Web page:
The Democratic Alliance (DA) has today written to the Minister of Police, Bheki Cele, requesting the urgent prioritisation of the tabling of the Draft Criminal Law (Forensic Procedures) Bill. This piece of legislation presents an immediate step that can be taken in our fight against Gender Based Violence in South Africa, by providing the mechanisms needed to ensure repeat offenders are incarcerated speedily and effectively.
This Draft Bill will allow for DNA samples to continue to be taken from offenders convicted in terms of Schedule 8 of the Criminal Procedure Act, which includes sexual offenders. This would ensure that SAPS is able to speedily identify any repeat offences should these individuals be released back into society. There are currently no DNA samples recorded for over 46 000 convicted Schedule 8 offenders.
All that is required for the Bill to be gazetted and introduced in Parliament is the Minister’s signature since 2017. The Minister of Police has stated that he first wishes to gather DNA samples from all South African citizens – a step which is both unconstitutional in nature and is wholly unnecessary for the tabling of this Bill. It is also a completely unaffordable exercise, and the Civilian Secretariat has acknowledged both these concerns.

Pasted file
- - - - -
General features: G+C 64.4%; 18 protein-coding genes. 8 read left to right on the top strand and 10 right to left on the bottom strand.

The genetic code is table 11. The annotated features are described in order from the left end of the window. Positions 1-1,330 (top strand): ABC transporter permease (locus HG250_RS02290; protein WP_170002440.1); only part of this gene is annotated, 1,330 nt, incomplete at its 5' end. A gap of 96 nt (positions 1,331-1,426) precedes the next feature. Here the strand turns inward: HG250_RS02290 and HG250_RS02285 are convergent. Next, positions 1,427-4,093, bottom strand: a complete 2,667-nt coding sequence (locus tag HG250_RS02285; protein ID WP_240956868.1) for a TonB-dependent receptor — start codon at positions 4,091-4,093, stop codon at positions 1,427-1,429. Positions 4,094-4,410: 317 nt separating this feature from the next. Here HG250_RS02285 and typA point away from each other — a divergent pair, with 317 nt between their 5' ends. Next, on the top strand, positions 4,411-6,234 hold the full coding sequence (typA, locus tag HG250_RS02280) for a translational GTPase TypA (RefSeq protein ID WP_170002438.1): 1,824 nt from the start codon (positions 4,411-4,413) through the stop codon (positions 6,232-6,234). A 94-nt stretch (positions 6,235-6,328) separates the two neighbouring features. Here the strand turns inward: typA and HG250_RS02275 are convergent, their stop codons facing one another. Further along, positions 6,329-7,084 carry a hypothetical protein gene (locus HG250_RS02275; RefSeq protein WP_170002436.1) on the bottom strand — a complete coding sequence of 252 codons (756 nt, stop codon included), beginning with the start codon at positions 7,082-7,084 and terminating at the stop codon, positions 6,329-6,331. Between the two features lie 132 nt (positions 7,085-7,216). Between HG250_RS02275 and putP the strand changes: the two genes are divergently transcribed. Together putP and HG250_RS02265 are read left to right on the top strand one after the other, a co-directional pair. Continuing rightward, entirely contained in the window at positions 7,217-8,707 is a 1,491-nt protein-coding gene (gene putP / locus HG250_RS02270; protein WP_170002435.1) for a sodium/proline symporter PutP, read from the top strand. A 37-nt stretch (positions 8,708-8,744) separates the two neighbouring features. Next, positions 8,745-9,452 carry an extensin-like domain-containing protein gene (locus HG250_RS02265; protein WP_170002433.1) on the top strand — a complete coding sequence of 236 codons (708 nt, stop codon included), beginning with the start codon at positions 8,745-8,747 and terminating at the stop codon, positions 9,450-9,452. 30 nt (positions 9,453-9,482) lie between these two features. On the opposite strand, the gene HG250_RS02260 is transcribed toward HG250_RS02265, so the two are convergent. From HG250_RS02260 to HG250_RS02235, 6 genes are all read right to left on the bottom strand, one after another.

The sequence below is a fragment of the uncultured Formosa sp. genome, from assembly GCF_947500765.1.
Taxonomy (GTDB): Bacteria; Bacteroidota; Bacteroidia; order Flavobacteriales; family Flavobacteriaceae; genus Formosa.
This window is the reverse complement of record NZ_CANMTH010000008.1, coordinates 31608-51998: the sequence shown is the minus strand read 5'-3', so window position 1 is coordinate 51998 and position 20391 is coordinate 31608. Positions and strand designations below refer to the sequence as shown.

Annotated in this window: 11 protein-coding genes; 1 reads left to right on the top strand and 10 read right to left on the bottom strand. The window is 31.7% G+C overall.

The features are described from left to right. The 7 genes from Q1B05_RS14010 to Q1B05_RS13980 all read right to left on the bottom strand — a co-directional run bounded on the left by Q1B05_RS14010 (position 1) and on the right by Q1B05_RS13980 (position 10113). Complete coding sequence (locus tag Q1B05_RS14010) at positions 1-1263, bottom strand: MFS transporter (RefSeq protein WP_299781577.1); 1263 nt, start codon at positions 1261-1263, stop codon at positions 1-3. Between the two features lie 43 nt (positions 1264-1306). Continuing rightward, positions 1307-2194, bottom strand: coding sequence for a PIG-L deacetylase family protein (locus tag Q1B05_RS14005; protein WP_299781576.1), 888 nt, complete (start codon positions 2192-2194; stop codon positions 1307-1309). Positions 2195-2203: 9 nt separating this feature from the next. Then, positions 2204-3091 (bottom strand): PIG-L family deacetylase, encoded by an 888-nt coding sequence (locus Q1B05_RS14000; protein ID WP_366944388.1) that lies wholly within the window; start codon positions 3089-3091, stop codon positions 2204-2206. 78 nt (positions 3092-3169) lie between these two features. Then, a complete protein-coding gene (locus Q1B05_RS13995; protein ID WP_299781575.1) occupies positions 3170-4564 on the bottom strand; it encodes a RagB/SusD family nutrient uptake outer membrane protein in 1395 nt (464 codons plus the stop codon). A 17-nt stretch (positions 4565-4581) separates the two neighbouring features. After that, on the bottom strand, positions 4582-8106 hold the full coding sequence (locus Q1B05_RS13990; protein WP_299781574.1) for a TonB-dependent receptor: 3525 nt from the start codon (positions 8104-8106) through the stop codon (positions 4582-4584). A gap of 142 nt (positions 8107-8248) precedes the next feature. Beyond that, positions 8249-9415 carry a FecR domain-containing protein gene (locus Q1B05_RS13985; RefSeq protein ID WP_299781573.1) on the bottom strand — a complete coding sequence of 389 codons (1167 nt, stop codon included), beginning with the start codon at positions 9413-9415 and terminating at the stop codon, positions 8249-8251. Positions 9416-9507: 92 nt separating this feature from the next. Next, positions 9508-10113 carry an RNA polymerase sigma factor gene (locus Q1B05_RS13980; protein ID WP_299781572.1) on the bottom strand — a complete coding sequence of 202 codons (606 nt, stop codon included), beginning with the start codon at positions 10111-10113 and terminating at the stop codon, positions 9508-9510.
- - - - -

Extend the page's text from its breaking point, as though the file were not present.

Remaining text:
According to the South African Constitution, Section 10, “everyone has inherent dignity and the right to have their dignity respected and protected” and Section 12(2)b and c, “to security in and control over their body; and (c) not to be subjected to medical or scientific experiments without their informed consent”. Furthermore, Section 14(a) stipulates that “everyone has the right to privacy, which includes the right not to have — (a) their person or home searched”.
The DA is deeply troubled over the constitutionality of Minister Cele’s unnecessary proposals. While national government drags its feet on this issue, potential repeat offenders are being released back into society, while SAPS remains with no means of tracking whether these individuals are repeating the offences they were originally convicted of.
The introduction of this Bill will add impetus to our fight against Gender Based Violence. It will ensure that the time needed to convict a repeat offender is minimised, thereby serving justice to victims faster and more efficiently, while freeing up resources for SAPS to pursue more cases and convict more felons.